Dick SwaabNeuroscience Symposium
The Neuroscience Symposia are organized weekly by the Netherlands Institute for Neuroscience. The presentations are given by researchers from the institute or by guest speakers. The title and content of the symposium is usually made known in the week prior to the presentation.
Colloquium room – Netherlands Institute for Neuroscience
Ling Shan PhD, group Swaab
4:00 pm – Histamine-4 receptor antagonist inhibits pro-inflammatory microglia and prevents the progression of Parkinson-like pathology: a new therapeutic strategy
4:45 pm – Discussion and drinks
Activation of microglia is presumed to play a key role in the pathogenesis of Parkinson’s disease (PD). The activity of microglia is regulated by the histamine-4 receptor (H4R), thus providing a novel target that may prevent the progression of PD. However, this putative mechanism has so far not been validated. In our previous study, we found that mRNA expression of H4R was upregulated in the basal ganglia of PD patients. In the current study, upregulation of H4RmRNA, stands out by robustness and consistency in an independent genome-wide RNA sequencing study of basal ganglia of PD post-mortem brains. We validated this possible echanism using the rotenone-induced PD rat model, in which mRNA expression levels of H4R-, and microglial markers were significantly increased in the substantia nigra pars compacta (SNpc). Inhibition of H4R in rotenone-induced PD rat model by infusion of the specific H4R antagonist JNJ7777120 into the lateral ventricle resulted in blockade of microglial activation. In addition, pharmacological targeting of H4R in rotenone-lesioned rats resulted in reduced apomorphine-induced rotational behaviour and prevention of dopaminergic neuron degeneration and associated decreases in striatal dopamine levels. These changes were accompanied by a reduction of Lewy body-like neuropathology in both SNpc and striatum. Moreover, other neurotransmitters including γ-aminobutyric acid, glutamine, serotonin and the main metabolite of serotonin 5-hydroxyindoleactic acid were relatively stable under the H4R antagonist JNJN7777120 treatment.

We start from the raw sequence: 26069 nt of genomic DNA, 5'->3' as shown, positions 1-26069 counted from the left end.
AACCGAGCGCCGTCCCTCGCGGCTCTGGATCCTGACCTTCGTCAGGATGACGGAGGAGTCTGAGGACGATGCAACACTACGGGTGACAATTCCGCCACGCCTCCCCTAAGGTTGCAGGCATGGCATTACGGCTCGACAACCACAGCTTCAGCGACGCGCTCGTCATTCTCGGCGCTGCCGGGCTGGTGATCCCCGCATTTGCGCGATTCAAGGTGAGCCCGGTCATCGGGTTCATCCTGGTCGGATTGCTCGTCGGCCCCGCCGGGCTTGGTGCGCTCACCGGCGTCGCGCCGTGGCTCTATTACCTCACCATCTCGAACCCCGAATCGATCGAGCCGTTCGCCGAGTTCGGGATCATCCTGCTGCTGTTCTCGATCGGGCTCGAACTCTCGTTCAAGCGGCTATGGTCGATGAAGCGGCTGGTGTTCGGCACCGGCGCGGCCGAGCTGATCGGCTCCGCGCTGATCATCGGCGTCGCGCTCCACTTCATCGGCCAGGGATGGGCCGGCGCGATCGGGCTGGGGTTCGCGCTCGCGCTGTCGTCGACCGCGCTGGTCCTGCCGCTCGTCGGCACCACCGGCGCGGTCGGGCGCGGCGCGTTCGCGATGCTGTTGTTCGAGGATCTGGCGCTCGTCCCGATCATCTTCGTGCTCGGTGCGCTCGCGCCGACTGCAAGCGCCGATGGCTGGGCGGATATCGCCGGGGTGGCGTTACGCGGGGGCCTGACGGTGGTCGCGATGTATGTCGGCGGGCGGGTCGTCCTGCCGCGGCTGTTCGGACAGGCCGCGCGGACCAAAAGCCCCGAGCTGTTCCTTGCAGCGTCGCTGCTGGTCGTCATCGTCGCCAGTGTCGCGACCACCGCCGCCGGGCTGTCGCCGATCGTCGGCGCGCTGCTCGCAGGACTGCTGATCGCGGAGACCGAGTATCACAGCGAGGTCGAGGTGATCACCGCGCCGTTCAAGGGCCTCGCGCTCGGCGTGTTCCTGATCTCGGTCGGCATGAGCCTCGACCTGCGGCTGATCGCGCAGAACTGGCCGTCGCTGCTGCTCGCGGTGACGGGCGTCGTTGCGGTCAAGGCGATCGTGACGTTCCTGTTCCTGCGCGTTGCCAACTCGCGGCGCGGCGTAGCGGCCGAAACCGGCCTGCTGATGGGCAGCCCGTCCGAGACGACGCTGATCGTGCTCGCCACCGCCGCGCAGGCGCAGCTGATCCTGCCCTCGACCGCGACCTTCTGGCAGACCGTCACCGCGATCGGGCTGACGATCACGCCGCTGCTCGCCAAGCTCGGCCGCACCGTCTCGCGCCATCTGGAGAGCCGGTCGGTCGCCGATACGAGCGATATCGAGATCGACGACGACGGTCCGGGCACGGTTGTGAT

Our results provide first proof of the efficacy of an H4R antagonist in a commonly used PD rat model, and proposes the H4R as a promising target to clinically tackle microglial activation and thereby the progression of PD.